The Upminster Tithe Barn holds 14,500 domestic and agricultural artefacts dating from Roman times to the present day.
The thatched building the museum is located in dates from the 15th century.
The Barn dates from 1450 and was part of an estate that supported the Abbey of Waltham. The Abbott’s hunting lodge next door was later converted into a private house and is now home to Upminster Golf Club.
Despite being known as the ‘Tithe Barn’, there is no evidence to suggest it was ever used for the collection of tithes.
The Tithe Barn stands 18 metres wide by 12 metres high and 45 metres long.
It wasn’t until 1976 that the Barn was refurbished and then opened as an agricultural museum.
Tithe comes from an Anglo-Saxon word meaning tenth. People would give a tenth of their wealth to the person whose land they lived on (this could be a tenth of their money or a tenth of the food their family had grown on the land they rented). Often the landowner was the Church.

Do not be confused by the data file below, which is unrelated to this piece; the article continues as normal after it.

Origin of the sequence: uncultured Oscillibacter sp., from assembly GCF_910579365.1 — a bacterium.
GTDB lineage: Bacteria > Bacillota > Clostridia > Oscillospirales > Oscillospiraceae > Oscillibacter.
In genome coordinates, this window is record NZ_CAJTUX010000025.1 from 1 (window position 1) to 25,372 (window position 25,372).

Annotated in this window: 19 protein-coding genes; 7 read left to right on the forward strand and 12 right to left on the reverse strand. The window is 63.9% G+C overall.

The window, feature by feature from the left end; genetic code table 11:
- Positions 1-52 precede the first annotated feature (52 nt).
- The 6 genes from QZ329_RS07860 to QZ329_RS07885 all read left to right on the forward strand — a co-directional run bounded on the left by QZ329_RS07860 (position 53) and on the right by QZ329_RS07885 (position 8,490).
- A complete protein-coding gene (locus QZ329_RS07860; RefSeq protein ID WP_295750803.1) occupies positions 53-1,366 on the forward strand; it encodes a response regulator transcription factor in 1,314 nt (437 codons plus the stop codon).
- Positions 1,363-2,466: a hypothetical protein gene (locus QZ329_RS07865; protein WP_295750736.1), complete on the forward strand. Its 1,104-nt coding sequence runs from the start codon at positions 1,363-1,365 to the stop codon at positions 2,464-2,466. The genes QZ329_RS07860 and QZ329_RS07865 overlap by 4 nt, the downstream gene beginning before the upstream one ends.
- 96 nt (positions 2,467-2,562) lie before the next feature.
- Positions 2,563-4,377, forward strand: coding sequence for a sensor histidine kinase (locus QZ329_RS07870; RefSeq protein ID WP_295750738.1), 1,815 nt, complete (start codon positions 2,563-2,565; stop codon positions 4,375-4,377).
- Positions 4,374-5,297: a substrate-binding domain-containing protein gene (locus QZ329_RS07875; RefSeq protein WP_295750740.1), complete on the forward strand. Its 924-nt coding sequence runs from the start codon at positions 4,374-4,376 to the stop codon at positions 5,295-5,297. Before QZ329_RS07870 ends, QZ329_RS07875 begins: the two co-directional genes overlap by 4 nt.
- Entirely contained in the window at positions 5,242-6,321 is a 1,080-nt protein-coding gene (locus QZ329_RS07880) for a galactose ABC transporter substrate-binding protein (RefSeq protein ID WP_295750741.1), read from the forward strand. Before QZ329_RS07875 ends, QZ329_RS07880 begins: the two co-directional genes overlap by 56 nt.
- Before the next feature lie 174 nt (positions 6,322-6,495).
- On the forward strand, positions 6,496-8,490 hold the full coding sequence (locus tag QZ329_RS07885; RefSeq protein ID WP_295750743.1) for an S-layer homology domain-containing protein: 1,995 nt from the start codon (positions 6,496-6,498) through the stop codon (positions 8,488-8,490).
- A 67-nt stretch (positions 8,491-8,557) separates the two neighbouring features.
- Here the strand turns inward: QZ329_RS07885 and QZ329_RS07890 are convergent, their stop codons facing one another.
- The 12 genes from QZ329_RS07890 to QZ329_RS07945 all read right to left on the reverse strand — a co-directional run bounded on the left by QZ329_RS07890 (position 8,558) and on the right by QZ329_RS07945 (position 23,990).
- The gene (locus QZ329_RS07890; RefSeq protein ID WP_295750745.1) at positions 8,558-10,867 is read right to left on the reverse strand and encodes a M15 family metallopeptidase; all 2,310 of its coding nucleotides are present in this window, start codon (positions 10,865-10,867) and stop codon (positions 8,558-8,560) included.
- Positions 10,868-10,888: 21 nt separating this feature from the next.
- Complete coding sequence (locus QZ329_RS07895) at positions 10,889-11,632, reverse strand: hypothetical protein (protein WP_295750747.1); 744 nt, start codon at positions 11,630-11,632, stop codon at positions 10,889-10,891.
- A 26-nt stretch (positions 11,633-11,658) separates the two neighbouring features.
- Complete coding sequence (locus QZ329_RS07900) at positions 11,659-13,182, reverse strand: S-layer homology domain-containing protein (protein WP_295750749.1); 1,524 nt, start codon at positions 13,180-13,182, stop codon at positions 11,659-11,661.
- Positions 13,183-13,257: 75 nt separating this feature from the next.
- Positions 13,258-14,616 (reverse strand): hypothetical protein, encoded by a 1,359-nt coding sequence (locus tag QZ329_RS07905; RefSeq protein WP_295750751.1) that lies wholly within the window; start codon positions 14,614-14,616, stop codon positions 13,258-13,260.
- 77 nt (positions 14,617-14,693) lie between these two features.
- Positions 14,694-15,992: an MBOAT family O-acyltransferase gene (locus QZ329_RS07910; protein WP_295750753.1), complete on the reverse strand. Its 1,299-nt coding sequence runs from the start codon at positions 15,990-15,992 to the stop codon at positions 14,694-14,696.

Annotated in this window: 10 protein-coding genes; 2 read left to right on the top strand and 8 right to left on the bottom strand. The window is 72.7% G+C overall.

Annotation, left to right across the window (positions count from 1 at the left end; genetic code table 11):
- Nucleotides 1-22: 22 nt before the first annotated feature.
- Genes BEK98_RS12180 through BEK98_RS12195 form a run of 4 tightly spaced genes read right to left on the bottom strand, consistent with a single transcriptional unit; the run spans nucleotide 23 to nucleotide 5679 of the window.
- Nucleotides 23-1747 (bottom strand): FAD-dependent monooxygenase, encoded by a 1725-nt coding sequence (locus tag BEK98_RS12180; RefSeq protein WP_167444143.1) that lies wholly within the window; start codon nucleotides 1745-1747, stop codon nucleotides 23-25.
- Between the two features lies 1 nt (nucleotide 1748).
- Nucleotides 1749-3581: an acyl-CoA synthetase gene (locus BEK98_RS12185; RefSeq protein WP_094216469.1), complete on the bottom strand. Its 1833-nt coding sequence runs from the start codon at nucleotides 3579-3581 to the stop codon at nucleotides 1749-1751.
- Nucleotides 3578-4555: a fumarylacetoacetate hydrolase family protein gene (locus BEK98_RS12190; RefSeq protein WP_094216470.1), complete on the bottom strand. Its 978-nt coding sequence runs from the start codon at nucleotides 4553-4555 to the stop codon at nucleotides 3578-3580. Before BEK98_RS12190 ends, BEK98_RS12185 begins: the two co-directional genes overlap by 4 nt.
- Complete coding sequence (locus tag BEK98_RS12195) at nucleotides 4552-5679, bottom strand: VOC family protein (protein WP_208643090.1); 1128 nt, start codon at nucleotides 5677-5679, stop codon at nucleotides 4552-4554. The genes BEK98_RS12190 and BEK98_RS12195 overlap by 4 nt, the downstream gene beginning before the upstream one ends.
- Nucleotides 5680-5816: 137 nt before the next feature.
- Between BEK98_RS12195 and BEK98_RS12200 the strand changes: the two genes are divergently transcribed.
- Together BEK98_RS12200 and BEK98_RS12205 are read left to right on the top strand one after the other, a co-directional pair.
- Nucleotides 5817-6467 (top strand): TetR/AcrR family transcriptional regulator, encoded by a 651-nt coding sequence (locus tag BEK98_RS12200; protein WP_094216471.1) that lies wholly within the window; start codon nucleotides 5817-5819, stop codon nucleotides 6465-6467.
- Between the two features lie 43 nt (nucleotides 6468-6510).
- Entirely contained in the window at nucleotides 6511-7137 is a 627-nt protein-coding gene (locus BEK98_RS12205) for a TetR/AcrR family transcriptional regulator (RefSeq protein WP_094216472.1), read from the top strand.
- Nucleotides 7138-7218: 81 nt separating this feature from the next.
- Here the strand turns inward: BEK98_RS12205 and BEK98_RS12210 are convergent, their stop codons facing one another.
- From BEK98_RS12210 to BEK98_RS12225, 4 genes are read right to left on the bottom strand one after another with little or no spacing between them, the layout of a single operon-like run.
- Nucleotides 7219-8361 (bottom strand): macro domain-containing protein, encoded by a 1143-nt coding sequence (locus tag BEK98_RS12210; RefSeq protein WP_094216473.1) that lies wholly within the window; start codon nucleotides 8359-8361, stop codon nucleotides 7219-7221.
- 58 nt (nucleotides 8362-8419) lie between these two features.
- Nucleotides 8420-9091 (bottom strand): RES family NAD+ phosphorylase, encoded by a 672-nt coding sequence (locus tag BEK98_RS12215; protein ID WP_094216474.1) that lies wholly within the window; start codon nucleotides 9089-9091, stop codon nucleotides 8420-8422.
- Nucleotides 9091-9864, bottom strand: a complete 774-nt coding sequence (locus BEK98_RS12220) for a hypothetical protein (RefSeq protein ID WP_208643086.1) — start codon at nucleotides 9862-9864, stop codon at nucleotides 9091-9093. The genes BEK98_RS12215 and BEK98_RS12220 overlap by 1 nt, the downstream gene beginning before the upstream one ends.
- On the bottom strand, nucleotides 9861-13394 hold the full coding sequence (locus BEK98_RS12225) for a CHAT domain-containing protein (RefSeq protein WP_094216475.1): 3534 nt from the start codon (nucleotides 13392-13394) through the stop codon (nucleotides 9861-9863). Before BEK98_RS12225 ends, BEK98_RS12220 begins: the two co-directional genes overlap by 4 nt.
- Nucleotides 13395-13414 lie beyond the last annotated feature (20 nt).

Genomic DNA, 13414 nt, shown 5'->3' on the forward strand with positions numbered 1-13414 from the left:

In medieval times, these tithes would have been collected and stored for the landowner in a special barn: a tithe barn. Tithes to the landowner continued to be stored in special barns in England until 1938!
A sketch cross-section of the tithe barn © Friends of Upminster Tithe Barn
Learn more about archaeology and the tithe barn in this video clip with MOLA archaeologist Paul McGarrity.
Skip to 10:00 for instructions on how to make a tithe barn money box.
Despite its name, there is little evidence that this ‘tithe’ barn was actually used for collecting tithes! More research is needed to find out what it was used for.